"He thinks that, as long as he's personable and communicates with us, that's enough," Matsui said. "But he's learning that some of us care about policy, too."
Aides Share Blame
Although Bush is held personally responsible by congressional Democrats for these mistakes, some of the blame falls to White House Chief of Staff John H. Sununu and Budget Director Richard G. Darman, who are regarded by both Democrats and Republicans as too pushy with members of Congress.
House Minority Leader Robert H. Michel (R-Ill.) even quipped that Sununu, the former governor of New Hampshire, sometimes must be reminded that dealing with Congress "is not quite like dealing with the (New Hampshire) Legislature."
In large part, the Democrats' harsh statements represent an effort to capitalize politically on what they see as weaknesses in the President's overall popularity. Unlike Reagan, who always had a strong constituency willing to defend him no matter what he did, Bush is seen by Democrats as a President whose base is more fragile.
"Nobody has any fear about criticizing Bush," one House Democrat confessed. "We all realize that his support is very broad, but not very deep."
Senate Minority Leader Bob Dole (R-Kan.) contends that the attacks on Bush represent a well-coordinated effort by the Democrats to undermine confidence in his leadership. Members of Dole's staff recently studied newspaper stories referring to the President during a recent 10-day period and found 178 instances in which Democrats used the identical word--"timid"--to describe Bush.
Democrats contend that "timid" is the only word for Bush's failure to assist in a recent coup attempt against Noriega. And they were angered by efforts on the part of some White House aides to blame Congress for Bush's hesitancy.
Likewise, Democrats see Bush's unbending stand against federally funded abortions for victims of rape and incest as an issue on which he is vulnerable. Polls show that only a small minority of voters share his opposition to abortions under those circumstances.
But the tension between Bush and the Democrats goes deeper than political posturing. Some Democrats such as Mitchell and House Ways and Means Committee Chairman Dan Rostenkowski (D-Ill.) have been genuinely angered by the President's heavy-handedness in pushing legislation strongly opposed by the Democratic leadership in Congress.
Sources said that Rostenkowski, who took pride earlier this year in his close friendship with the President, was personally wounded by Bush's decision to force the capital gains tax cut through his committee over his strong objections.
Likewise, Mitchell was frustrated by Bush's early refusal to drop the House-passed capital gains tax reduction after Democrats had clearly succeeded in outmaneuvering him in the Senate.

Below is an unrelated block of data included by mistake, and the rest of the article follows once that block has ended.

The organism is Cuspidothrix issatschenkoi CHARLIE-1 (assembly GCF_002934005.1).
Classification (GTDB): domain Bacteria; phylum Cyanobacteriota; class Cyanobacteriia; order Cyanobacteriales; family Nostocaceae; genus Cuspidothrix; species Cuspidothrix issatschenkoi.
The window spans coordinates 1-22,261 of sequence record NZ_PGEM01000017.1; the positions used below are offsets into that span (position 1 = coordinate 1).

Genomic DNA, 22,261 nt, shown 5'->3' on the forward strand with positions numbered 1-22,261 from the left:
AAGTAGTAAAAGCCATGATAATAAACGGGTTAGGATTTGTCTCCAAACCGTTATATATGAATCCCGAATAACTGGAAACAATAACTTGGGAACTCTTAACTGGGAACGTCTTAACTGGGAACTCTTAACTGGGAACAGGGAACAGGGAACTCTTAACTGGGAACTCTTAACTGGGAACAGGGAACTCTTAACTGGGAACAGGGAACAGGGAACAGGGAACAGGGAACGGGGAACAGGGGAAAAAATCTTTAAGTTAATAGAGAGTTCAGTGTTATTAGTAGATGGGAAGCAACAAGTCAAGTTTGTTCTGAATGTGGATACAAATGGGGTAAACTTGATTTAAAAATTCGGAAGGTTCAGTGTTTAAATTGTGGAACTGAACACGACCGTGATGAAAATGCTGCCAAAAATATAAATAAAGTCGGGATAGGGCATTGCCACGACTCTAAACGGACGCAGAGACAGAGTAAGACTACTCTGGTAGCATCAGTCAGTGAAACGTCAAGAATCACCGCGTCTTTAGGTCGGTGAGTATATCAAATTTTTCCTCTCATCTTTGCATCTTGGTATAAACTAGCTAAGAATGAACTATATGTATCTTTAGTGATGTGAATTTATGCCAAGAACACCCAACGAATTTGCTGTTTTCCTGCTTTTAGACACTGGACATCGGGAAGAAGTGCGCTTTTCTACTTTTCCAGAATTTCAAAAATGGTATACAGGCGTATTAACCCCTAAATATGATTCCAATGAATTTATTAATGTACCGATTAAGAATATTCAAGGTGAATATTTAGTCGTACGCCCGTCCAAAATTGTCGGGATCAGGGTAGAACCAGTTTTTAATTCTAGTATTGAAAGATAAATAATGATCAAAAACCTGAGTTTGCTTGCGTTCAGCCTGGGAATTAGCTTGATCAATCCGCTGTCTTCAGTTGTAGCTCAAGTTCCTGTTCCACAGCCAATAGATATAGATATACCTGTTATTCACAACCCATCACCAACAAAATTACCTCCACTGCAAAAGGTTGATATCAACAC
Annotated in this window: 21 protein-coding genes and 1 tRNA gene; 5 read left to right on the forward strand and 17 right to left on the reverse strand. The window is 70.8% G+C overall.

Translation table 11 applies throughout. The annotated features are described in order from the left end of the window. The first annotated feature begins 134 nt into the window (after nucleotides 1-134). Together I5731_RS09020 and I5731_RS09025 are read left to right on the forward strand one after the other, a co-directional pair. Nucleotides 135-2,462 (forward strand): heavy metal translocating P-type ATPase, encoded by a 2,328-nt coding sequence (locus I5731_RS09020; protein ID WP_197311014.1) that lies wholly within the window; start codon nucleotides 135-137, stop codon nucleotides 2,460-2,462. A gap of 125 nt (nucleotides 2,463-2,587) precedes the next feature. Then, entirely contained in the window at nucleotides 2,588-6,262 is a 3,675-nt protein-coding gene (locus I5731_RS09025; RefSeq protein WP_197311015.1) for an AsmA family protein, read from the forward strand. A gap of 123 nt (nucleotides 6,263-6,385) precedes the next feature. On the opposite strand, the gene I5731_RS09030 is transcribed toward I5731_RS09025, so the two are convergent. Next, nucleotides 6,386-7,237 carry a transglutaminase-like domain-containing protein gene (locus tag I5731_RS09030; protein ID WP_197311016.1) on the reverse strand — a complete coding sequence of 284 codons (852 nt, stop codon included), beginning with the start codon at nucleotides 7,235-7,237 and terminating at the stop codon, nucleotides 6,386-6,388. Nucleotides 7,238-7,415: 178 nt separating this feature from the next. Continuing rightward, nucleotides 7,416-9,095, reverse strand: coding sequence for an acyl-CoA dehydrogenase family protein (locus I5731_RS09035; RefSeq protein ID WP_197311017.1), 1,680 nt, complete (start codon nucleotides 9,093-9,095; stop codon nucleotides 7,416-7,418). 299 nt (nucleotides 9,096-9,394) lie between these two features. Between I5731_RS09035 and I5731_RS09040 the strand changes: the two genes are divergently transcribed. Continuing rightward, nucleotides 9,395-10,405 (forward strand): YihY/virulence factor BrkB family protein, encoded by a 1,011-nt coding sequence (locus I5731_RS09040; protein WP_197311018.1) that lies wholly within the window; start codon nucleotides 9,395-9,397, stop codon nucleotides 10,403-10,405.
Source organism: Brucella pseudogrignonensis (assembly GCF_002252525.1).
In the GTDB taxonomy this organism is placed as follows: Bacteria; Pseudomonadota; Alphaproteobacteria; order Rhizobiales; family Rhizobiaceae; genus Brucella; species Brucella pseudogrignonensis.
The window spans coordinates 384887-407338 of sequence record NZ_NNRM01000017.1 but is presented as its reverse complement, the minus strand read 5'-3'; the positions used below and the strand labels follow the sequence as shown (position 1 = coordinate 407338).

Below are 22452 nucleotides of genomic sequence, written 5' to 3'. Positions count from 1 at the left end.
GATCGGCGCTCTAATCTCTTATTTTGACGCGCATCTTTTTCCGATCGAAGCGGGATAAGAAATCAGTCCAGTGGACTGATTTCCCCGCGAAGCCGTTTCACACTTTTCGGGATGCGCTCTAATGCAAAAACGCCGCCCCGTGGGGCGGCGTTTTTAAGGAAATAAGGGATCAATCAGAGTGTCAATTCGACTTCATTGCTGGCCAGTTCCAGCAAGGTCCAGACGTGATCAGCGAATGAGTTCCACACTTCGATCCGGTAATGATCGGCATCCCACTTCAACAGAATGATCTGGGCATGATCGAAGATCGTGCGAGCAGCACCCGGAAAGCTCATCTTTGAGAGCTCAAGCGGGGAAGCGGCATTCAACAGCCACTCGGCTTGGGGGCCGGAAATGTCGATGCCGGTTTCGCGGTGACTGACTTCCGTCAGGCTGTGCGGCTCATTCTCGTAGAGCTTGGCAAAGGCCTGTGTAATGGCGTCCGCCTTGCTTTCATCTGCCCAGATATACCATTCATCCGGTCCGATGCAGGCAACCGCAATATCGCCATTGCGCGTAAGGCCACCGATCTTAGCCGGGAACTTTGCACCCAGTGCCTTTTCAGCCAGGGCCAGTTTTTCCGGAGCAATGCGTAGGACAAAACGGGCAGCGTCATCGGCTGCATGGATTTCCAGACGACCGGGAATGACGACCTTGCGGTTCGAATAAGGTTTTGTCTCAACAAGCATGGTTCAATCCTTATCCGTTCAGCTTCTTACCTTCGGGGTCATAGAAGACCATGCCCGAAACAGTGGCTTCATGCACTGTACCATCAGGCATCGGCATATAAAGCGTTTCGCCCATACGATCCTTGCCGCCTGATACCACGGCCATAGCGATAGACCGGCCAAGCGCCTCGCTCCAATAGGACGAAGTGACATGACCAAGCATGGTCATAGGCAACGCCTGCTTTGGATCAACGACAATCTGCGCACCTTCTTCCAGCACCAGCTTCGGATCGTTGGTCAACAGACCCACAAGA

Mitchell's harshest speech--the one in which he accused Bush of making a capital gains tax cut his "Holy Grail"--came in response to a statement by White House Press Secretary Marlin Fitzwater accusing Democrats of subverting Senate rules to defeat the Bush proposal. The statement seemed perfectly worded to outrage Mitchell, who prides himself on being scrupulously fair in protecting the rights of the Republican minority under Senate rules.
Tax Cut Called Gimmick
Democratic leaders viewed the President's proposed capital gains tax cut not only as an abandonment of the commitment to tax reform but also as a phony, short-term deficit reduction gimmick that would provide a bonanza for wealthy Americans and add to the deficit in future years.
Matsui, a member of the House Ways and Means Committee, said that Bush's decision last week to abandon the fight for a capital gains tax cut might help to "heal the wounds" that it caused, but he added that relations between the President and Democratic leaders would never be as friendly again.
Similarly, Congress and Bush have been at odds in the last few months over how much economic assistance to provide to Poland and Hungary in response to the democratic reforms under way in those countries. Bush originally proposed $100 million for Poland and $25 million for Hungary, but he was forced to increase his request substantially when it was portrayed by Democrats as too timid.
Bush further angered Democrats by announcing recently that he was thinking of asserting a presidential right to exercise a line-item veto on spending bills passed by Congress. Such a move surely would precipitate a constitutional clash between the President and Congress, which jealously regards the power of the purse as its own.
"For President Bush to assert the line-item veto power on his own would be to flout the Constitution and the unbroken practice of every President before him," Sen. Edward M. Kennedy (D-Mass.) said.
In the opinion of many Democrats, Bush has run into trouble with Congress primarily because he refuses to embrace any compromise that might jeopardize his popularity. Democrats note that the President has refused to take a stand on the proposed repeal of the highly unpopular surtax that finances Medicare's new catastrophic health insurance program.
"They are acting like the election is next year," declared Sen. Lloyd Bentsen (D-Tex.), himself a leading contender for the Democratic presidential nomination in 1992.